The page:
The global UHNWI (Ultra-high net-worth individuals,those with $30m+ or more in net assets) population is expected to increase by 22 percent in the coming five years, in other words an extra 43,000 people will be added to the global UHNWI population by 2023, according to Knight Frank’s The Wealth Report.
Total UHNWI population rose by 4% in 2018, down from 10% growth in 2017 and despite a darkening economic outlook, wealth creation will remain stable in 2019.
Existing UHNWIs expect their wealth to increase over the next 12 months, with confidence most marked in the US where 80% expect to be better off.
Hard Brexit, no Brexit, Brexit-lite: whatever the outcome, London will remain the leading global wealth centre in 2019. With the world’s largest UHNWI population, the city sweeps the board in annual City Wealth Index, pushing its only serious rival, New York, into second place.
Asia’s strong economic performance (it hosts eight of the top ten countries with the fastest growing UHNWI populations) means 2019 will be the year the number of US$ millionaires globally exceeds 20 million for the first time. India will lead the annual growth with 39%, followed by the Philippines (38%) and China (35%).
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Commercial real estate will be attractive for the ultra-wealthy population
The Wealth Report also reveals that global commercial real estate investment will continue to be attractive for the wealthy population.
Investors in 2019 will increase their exposure to education facilities, student housing and “last mile” logistics property, as well as targeting office investment in key tech and innovation markets, according to the report.
According to Knight Frank these markets are worthy of consideration for the wealthy private investors targeting commercial real estate;
Australian offices: Among developed economies, Australia stands out for its remarkable track record of strong and sustained growth. Looking ahead, the outlook remains favourable, with strong population and employment growth continuing to create investment opportunities.
Co-working Hong Kong: Co-working has taken root in Hong Kong and has already had a noticeable impact on the territory’s office sector. In response, a number of property developers and office landlords have converted traditional offices and, in some cases, retail areas, into co-working and co-event spaces; This trend coincides with the findings in Knight Frank’s (Y)our Space report, which finds that even traditional firms are embracing co-working concepts in their real estate planning.
Long-leased assets in the UK: As investment horizons lengthen and investors seek ways to diversify their long-term income streams, some (both private and institutional) have taken defensive positions by investing in blue-chip tenanted long-leased real estate assets. As investment horizons lengthen and investors seek ways to diversify their long-term income streams, some (both private and institutional) have taken defensive positions by investing in blue-chip tenanted long-leased real estate assets. Accessing the market is not always straightforward, however. Nevertheless, opportunities do exist in non-core office and industrial markets, including those assets with lease covenants that are robust, albeit perhaps not quite strong enough for the stringent institutional investor.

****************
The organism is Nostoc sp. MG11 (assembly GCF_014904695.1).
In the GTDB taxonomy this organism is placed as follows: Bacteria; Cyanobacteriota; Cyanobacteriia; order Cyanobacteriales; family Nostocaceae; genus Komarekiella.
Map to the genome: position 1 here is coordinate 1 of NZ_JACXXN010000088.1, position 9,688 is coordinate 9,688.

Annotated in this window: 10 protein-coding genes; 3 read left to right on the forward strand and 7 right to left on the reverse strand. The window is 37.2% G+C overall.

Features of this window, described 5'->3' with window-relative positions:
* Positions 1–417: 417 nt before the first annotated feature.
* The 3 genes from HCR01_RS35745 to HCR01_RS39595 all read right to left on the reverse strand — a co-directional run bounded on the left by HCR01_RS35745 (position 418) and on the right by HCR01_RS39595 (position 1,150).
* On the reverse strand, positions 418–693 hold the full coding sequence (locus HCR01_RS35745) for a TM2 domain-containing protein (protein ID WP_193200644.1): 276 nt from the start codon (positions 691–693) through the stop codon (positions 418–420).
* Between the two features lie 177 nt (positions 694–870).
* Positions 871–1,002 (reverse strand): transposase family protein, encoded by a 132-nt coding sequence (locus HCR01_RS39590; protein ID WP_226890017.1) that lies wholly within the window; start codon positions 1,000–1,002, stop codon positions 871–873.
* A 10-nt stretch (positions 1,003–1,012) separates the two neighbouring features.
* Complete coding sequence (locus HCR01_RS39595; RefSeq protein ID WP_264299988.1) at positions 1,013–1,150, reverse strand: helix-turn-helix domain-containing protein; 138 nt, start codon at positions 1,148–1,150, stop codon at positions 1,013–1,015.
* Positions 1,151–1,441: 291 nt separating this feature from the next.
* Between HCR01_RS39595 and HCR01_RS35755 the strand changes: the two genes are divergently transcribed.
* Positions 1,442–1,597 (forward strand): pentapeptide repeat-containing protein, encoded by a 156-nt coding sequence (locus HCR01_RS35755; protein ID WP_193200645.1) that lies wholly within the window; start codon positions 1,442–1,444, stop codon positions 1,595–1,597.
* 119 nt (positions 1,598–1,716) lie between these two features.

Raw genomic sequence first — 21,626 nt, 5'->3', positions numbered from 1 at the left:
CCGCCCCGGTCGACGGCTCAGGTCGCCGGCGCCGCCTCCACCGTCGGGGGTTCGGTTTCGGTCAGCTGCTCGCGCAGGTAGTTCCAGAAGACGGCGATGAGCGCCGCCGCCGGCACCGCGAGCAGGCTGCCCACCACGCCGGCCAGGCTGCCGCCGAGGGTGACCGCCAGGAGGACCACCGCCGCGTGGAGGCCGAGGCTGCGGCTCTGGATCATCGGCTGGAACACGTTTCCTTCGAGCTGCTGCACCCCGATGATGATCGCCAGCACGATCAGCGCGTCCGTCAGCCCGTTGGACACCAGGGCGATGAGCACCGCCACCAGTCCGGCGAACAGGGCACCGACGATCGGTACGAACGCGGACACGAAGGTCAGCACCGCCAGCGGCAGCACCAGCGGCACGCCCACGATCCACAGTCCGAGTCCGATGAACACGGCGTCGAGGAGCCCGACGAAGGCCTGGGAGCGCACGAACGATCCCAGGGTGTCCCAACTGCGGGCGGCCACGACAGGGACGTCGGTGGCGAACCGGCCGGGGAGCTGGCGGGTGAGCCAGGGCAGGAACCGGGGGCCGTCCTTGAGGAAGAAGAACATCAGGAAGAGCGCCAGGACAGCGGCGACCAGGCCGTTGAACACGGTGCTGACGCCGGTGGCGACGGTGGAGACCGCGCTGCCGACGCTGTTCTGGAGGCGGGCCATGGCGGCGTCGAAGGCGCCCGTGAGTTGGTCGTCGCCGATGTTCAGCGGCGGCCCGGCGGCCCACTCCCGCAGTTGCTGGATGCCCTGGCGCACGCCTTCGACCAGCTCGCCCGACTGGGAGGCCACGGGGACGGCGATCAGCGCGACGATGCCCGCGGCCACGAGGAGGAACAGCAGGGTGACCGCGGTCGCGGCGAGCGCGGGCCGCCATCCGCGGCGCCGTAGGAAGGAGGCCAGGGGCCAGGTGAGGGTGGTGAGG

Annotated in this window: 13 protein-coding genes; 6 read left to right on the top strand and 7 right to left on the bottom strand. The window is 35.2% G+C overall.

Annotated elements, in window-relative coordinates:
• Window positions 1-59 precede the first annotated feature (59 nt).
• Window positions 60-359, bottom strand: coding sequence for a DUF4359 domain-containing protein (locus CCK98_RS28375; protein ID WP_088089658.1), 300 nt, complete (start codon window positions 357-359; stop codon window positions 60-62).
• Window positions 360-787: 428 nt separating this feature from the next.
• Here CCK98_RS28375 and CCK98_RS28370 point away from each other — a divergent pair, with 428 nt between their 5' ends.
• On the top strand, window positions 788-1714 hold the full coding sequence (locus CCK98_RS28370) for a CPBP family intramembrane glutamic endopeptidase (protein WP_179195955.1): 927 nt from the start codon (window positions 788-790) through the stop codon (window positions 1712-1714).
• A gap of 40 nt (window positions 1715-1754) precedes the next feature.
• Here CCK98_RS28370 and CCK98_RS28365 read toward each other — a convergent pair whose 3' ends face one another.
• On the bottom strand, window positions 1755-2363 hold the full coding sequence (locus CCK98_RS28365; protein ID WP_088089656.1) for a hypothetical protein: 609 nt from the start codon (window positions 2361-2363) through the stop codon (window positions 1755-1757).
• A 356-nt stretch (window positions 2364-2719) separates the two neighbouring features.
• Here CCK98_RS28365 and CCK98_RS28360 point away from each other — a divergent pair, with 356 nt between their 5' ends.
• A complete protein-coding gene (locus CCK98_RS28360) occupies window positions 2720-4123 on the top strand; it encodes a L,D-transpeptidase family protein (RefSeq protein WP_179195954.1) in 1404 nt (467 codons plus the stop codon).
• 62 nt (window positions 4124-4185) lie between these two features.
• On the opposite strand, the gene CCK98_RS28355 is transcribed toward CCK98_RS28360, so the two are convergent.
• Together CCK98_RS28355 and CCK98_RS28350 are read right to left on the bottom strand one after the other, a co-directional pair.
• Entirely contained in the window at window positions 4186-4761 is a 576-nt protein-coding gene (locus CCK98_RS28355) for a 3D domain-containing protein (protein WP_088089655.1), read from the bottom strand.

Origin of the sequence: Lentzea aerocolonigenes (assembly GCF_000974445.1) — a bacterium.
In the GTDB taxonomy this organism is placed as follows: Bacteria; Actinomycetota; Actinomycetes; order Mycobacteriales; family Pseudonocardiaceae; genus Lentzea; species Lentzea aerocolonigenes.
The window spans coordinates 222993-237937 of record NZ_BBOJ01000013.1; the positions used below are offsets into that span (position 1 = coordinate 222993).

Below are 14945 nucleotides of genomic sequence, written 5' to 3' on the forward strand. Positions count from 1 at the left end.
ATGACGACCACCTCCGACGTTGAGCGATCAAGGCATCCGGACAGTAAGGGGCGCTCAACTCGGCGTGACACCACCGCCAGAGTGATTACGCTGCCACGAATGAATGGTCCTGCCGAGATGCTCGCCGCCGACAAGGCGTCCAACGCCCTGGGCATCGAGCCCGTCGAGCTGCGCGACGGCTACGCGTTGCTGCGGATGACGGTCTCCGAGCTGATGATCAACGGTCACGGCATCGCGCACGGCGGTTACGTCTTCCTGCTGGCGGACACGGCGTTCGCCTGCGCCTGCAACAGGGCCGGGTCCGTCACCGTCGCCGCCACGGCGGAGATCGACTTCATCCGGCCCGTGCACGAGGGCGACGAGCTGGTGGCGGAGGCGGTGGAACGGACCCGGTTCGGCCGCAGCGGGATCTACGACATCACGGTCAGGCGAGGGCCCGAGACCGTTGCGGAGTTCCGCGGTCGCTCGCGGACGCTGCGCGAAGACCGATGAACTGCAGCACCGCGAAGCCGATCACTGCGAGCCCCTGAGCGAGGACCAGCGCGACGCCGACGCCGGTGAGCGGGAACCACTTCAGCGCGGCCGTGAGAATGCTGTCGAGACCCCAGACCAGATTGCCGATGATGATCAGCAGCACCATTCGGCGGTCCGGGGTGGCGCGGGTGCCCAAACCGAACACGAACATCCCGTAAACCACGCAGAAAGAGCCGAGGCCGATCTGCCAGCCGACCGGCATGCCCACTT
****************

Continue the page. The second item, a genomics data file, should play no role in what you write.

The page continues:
German retail: The retail sector may not be the natural first choice, given the current challenges it faces in some countries however Germany’s population growth is running at above long-term average rates, and this, combined with improved economic momentum provides a good driver for growth in non-discretionary spending. The blanket anti-retail approach adopted by some could provide private investors with a good opportunity to acquire long-leased, defensive assets with strong covenants. Due to a combination of investment market momentum and strong underlying fundamentals, the European logistics market has gone from strength to strength since 2010.
Opportunities in The Netherlands: The Netherlands is a market currently in the crosshairs of many institutional investors due to its strong occupier market. Competition for core Amsterdam assets is increasing and investors have to price in strong future rental growth levels in order to secure assets. Opportunities do however lie in neighbouring Dutch cities such as The Hague and Rotterdam, which are also receiving the knock-on effects of strong economic conditions but which, as yet, have not seen pricing reach the levels of Amsterdam. This gives private investors an opportunity to secure higher yielding assets.
European logistics: Due to a combination of investment market momentum and strong underlying fundamentals, the European logistics market has gone from strength to strength since 2010. Given the high levels of institutional interest in the sector across mainland Europe, private investors have found it difficult to attain prime assets at prices that allow them to achieve the required rate of return. One alternative investment strategy for private investors is to target higher-yielding secondary assets in good locations (preferably urban edge) and with strong residual land values, with the long-term plan to convert them into prime ‘last-mile’ logistics facility.
US commercial real estate: Given the strength and depth of the US commercial real estate market, private investors need to be creative in order to avoid competition with the highly capitalised real estate investment trust market. One approach is to seek out investments in suburban or secondary office locations within gateway markets. These can provide alternative investment options for investors searching for higher yielding investments that still benefit from strong underlying economic fundamentals.